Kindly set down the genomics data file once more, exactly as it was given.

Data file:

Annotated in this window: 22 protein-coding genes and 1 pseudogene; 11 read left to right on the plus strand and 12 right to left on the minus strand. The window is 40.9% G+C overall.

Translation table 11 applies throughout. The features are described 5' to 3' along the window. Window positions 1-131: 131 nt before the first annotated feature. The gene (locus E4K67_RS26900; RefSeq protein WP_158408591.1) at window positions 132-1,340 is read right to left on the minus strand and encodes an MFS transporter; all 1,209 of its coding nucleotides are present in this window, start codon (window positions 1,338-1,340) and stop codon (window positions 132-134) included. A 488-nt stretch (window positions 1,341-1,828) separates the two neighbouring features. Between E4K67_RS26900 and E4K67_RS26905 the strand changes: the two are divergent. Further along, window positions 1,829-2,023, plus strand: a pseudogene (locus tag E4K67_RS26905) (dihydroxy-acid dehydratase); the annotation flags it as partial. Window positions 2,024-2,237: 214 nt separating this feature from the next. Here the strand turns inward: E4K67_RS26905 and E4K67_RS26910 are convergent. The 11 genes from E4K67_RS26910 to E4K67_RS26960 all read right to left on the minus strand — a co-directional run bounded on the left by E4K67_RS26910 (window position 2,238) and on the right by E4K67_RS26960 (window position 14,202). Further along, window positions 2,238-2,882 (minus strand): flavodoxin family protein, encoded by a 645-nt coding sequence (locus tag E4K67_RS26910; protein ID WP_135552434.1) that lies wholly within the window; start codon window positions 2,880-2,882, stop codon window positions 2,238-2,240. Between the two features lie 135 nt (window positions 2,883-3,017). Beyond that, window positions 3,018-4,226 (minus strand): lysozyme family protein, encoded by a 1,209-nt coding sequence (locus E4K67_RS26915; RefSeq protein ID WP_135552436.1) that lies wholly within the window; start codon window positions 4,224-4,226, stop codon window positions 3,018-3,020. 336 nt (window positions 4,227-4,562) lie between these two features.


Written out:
Annotated in this window: 22 protein-coding genes and 1 pseudogene; 11 read left to right on the plus strand and 12 right to left on the minus strand. The window is 40.9% G+C overall.

Translation table 11 applies throughout. The features are described 5' to 3' along the window. Window positions 1-131: 131 nt before the first annotated feature. The gene (locus E4K67_RS26900; RefSeq protein WP_158408591.1) at window positions 132-1,340 is read right to left on the minus strand and encodes an MFS transporter; all 1,209 of its coding nucleotides are present in this window, start codon (window positions 1,338-1,340) and stop codon (window positions 132-134) included. A 488-nt stretch (window positions 1,341-1,828) separates the two neighbouring features. Between E4K67_RS26900 and E4K67_RS26905 the strand changes: the two are divergent. Further along, window positions 1,829-2,023, plus strand: a pseudogene (locus tag E4K67_RS26905) (dihydroxy-acid dehydratase); the annotation flags it as partial. Window positions 2,024-2,237: 214 nt separating this feature from the next. Here the strand turns inward: E4K67_RS26905 and E4K67_RS26910 are convergent. The 11 genes from E4K67_RS26910 to E4K67_RS26960 all read right to left on the minus strand — a co-directional run bounded on the left by E4K67_RS26910 (window position 2,238) and on the right by E4K67_RS26960 (window position 14,202). Further along, window positions 2,238-2,882 (minus strand): flavodoxin family protein, encoded by a 645-nt coding sequence (locus tag E4K67_RS26910; protein ID WP_135552434.1) that lies wholly within the window; start codon window positions 2,880-2,882, stop codon window positions 2,238-2,240. Between the two features lie 135 nt (window positions 2,883-3,017). Beyond that, window positions 3,018-4,226 (minus strand): lysozyme family protein, encoded by a 1,209-nt coding sequence (locus E4K67_RS26915; RefSeq protein ID WP_135552436.1) that lies wholly within the window; start codon window positions 4,224-4,226, stop codon window positions 3,018-3,020. 336 nt (window positions 4,227-4,562) lie between these two features.